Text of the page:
The nodes are the machines that run the applications and services in the cluster. Each node has a Linux operating system and a set of components that allow it to communicate with the control plane and to run pods and containers.


The node components are:


  • kubelet: This agent runs on each node, registers the node with the cluster, reports node status and resources to the control plane, and follows instructions from the control plane to create or remove pods and containers.

  • kube-proxy: This is the network proxy that runs on each node. It maintains the network rules and enables the communication between the pods and the services, both within and outside the cluster. It also performs load balancing for the services.

  • container runtime: This software runs containers. Kubernetes supports different container runtimes like Docker, containerd, and CRI-O.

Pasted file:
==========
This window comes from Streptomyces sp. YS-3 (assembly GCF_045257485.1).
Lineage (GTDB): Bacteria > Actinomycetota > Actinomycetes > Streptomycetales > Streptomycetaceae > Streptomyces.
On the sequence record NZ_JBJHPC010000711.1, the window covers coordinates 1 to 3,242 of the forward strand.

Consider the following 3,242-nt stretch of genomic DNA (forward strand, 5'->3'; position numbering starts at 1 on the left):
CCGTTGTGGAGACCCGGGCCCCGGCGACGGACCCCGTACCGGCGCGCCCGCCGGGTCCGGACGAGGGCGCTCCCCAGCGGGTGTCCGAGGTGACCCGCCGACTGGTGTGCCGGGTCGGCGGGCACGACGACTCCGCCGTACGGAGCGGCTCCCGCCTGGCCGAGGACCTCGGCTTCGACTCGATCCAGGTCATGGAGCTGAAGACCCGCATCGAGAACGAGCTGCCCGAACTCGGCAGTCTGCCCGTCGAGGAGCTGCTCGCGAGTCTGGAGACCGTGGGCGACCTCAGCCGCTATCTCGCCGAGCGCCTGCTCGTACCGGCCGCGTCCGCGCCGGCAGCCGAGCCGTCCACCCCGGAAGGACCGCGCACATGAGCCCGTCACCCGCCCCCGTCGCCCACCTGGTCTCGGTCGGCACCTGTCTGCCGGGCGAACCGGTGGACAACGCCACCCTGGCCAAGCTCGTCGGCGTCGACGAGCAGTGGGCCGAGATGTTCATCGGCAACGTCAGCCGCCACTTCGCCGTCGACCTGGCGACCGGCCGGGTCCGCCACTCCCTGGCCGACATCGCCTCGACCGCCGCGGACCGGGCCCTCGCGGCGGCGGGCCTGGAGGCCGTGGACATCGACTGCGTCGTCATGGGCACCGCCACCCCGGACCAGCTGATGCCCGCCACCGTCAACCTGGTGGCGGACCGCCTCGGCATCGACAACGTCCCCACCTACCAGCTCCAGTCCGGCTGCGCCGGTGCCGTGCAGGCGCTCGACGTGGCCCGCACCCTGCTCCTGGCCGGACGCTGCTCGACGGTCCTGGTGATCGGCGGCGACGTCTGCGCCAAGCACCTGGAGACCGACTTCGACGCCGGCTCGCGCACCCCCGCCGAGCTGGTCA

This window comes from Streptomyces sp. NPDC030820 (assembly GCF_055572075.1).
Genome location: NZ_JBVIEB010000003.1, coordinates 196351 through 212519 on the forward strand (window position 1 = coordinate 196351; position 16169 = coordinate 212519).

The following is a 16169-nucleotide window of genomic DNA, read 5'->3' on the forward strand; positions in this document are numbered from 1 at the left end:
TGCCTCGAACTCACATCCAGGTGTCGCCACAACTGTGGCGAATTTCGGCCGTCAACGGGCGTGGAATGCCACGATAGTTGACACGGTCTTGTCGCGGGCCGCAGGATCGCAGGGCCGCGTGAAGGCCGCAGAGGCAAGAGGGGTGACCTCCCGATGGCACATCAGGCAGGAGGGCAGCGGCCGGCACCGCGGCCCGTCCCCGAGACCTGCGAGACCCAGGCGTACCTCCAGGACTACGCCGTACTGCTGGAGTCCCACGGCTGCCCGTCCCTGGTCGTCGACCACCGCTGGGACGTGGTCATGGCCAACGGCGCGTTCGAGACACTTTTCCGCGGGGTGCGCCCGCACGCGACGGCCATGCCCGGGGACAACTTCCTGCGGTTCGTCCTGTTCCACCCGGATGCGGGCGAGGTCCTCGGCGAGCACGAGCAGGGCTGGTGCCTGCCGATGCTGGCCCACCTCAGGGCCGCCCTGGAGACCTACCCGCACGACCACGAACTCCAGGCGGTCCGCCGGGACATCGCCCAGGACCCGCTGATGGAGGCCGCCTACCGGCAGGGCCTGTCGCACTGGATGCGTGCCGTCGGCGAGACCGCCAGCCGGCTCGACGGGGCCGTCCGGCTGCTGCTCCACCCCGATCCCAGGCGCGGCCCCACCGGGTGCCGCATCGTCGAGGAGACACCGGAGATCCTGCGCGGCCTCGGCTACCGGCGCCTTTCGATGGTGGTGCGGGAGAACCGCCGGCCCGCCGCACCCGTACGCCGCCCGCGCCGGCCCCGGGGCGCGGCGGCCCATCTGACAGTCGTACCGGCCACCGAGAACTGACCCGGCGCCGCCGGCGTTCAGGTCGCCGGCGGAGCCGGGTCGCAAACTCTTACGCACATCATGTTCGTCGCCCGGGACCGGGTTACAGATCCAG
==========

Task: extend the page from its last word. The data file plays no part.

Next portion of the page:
• cAdvisor: This component gathers and displays metrics and performance data of nodes, pods, and containers. Integrated with kubelet and kube-proxy, it offers details like CPU, memory, disk, and network usage.

An example of a Kubernetes cluster is the one that you can create using Minikube, a tool that lets you run a single-node cluster on your local machine. Minikube creates a virtual machine that acts as both the control plane and the node, and installs the necessary components for you. You can use Minikube to learn and experiment with Kubernetes, and to test your applications and services.


Node Architecture


Each node in a Kubernetes cluster runs a Linux operating system and a set of components that allow it to communicate with the control plane and to run pods and containers. In this section, we will describe the Linux environment of each node, and how it runs pods and containers. We will also explain how the node components, such as kubelet, kube-proxy, container runtime, and cAdvisor, interact with the control plane and the pods. Finally, we will discuss the resource management and isolation mechanisms of the nodes, such as cgroups, namespaces, and resource quotas.